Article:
[W]e must clarify, to the best of our ability, why just in certain sections or verses the Torah narratives have the Tetragrammaton and in others ’Elohim. Is it possible to formulate rules with regard to the use of the Names in proximity to each other? I believe that we are able to answer this question affirmatively. On the basis of what we have stated so far, we may assume that in each case the Torah chose one of the two Names according to the context and intention, precisely as follows:
It selected the name YHWH when the text reflects the Israelite conception of God, which is embodied in the portrayal of YHWH and finds expression in the attributes traditionally ascribed to Him by Israel, particularly in His ethical character; it preferred the name ’Elohim when the passage implies the abstract idea of the Deity prevalent in the international circles of ‛wise men’—God conceived as the Creator of the physical universe, as the Ruler of nature, as the Source of life.
The Tetragrammaton is used, when expression is given to the direct, intuitive notion of God, which characterizes the simple faith of the multitude or the ardour of the prophetic spirit; the name ’Elohim, when the concept of thinkers who meditate on the lofty problems connected with the existence of the world and humanity is to be conveyed.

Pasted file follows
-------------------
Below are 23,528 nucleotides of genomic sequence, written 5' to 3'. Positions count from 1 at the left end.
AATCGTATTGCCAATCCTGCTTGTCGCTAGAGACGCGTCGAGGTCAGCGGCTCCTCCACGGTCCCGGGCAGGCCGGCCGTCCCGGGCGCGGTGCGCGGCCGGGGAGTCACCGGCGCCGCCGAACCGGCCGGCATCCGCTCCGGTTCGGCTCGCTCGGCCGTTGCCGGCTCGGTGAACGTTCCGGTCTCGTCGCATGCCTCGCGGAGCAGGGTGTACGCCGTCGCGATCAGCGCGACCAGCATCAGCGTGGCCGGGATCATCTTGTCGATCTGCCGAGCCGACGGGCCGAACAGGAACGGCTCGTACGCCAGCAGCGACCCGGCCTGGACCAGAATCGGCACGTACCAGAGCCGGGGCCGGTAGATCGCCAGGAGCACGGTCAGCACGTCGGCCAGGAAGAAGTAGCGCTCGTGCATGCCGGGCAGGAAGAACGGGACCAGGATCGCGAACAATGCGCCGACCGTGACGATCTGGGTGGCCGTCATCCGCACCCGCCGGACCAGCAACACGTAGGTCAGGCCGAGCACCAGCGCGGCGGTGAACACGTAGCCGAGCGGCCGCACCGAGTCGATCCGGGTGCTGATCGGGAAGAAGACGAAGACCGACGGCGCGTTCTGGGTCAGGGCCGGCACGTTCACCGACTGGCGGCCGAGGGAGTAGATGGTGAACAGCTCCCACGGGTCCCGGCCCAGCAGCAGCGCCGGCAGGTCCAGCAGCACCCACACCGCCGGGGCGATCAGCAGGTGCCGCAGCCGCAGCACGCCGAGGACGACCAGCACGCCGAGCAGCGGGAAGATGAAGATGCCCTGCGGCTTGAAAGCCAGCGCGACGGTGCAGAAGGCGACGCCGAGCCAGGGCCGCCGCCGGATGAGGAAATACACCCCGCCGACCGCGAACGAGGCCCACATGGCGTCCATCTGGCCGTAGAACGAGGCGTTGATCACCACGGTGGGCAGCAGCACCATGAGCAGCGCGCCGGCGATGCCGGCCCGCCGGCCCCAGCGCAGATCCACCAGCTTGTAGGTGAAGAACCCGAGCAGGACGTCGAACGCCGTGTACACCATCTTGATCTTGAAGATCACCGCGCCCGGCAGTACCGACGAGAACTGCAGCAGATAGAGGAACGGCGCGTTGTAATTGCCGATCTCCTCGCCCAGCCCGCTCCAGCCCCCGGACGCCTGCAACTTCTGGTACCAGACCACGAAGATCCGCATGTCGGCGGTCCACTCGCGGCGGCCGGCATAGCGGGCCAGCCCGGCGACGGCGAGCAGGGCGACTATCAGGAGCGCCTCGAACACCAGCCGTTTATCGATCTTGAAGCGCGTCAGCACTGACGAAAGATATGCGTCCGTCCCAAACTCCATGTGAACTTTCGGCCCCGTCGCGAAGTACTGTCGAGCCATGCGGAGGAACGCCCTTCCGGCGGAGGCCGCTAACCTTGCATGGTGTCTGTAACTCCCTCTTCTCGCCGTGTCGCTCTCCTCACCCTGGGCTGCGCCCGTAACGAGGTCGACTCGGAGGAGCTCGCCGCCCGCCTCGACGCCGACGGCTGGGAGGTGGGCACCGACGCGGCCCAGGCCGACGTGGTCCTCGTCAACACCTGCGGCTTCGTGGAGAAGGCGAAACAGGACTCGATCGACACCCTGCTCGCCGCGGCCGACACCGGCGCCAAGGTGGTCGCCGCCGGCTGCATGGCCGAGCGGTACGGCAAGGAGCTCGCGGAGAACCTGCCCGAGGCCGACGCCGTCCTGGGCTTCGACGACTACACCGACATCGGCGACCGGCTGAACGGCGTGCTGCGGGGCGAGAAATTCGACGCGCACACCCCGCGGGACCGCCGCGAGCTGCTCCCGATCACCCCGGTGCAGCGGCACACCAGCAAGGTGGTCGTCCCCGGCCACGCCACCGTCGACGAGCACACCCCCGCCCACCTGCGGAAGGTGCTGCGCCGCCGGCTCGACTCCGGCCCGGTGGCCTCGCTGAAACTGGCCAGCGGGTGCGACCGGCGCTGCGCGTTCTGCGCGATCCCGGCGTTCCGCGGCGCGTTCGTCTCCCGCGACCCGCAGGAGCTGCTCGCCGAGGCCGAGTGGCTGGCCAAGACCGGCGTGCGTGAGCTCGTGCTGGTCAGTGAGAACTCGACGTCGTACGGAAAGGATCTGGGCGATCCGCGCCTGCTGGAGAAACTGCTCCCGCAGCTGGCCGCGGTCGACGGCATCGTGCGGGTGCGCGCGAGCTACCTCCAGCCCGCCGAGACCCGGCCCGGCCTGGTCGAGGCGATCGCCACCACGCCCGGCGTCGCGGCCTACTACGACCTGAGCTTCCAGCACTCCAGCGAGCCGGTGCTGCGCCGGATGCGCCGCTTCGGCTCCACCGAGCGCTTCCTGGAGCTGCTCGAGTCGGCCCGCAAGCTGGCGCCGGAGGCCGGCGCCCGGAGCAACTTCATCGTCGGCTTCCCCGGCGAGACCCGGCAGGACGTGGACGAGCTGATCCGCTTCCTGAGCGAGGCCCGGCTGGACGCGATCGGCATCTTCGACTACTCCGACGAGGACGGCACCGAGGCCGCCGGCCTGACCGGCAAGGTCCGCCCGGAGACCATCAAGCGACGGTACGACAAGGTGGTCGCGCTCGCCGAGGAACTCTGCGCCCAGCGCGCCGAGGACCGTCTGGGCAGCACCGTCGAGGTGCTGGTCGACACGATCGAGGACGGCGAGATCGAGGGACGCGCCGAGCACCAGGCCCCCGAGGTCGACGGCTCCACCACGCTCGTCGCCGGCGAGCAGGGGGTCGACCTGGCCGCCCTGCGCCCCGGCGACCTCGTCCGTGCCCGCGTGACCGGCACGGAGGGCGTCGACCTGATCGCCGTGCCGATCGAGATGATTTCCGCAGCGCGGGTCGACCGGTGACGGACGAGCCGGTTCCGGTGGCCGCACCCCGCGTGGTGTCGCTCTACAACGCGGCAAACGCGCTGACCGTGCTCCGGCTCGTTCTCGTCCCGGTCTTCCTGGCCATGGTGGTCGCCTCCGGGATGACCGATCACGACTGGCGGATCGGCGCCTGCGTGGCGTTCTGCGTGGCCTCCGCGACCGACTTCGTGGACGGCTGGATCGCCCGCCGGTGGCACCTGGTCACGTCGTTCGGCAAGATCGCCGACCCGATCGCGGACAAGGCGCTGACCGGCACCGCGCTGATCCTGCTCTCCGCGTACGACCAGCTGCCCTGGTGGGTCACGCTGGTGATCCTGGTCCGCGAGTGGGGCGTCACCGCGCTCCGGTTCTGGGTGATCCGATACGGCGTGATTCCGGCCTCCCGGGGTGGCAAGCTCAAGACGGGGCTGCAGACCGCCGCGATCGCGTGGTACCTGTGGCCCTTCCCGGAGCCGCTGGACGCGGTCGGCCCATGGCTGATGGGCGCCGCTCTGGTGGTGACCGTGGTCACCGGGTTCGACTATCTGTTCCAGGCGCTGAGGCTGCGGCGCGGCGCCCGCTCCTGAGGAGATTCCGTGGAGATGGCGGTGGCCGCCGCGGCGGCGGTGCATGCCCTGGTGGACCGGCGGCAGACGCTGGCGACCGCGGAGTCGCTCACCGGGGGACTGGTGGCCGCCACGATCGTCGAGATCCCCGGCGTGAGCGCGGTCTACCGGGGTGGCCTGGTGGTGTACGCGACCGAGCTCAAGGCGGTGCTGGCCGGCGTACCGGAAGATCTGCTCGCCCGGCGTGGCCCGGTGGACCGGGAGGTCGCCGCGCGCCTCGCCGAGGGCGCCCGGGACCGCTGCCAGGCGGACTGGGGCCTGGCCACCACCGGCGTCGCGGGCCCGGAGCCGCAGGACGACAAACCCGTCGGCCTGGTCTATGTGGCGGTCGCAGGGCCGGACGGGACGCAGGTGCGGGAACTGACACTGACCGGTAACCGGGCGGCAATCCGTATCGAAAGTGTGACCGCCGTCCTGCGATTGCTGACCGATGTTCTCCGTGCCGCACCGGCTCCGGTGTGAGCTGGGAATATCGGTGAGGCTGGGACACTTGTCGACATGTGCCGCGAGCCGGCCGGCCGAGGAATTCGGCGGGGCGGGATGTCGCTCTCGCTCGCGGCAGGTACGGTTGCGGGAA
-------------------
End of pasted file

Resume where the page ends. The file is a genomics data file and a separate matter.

The name YHWH occurs when the context depicts the Divine attributes in relatively lucid and, as it were, palpable terms, a clear picture being conveyed; ’Elohim, when the portrayal is more general, superficial and hazy, leaving an impression of obscurity.
The Tetragrammaton is found when the Torah seeks to arouse in the soul of the reader or the listener the feeling of the sublimity of the Divine Presence in all its majesty and glory; the name ’Elohim, when it wishes to mention God in an ordinary manner, or when the expression or thought may not, out of reverence, be associated directly with the Holiest Name.
The name YHWH is employed when God is presented to us in His personal character and in direct relationship to people or nature; and ’Elohim, when the Deity is alluded to as a Transcendental Being who exists completely outside and above the physical universe.
The Tetragrammaton appears when the reference is to the God of Israel relative to His people or to their ancestors; ’Elohim, when He is spoken of in relation to one who is not a member of the Chosen People.
YHWH is mentioned when the theme concerns Israel’s tradition; and ’Elohim, when the subject-matter appertains to the universal tradition.
Rabbi Umberto Cassuto (1883 - 1951), The Documentary Hypothesis and the Composition of the Pentateuch, 30 - 32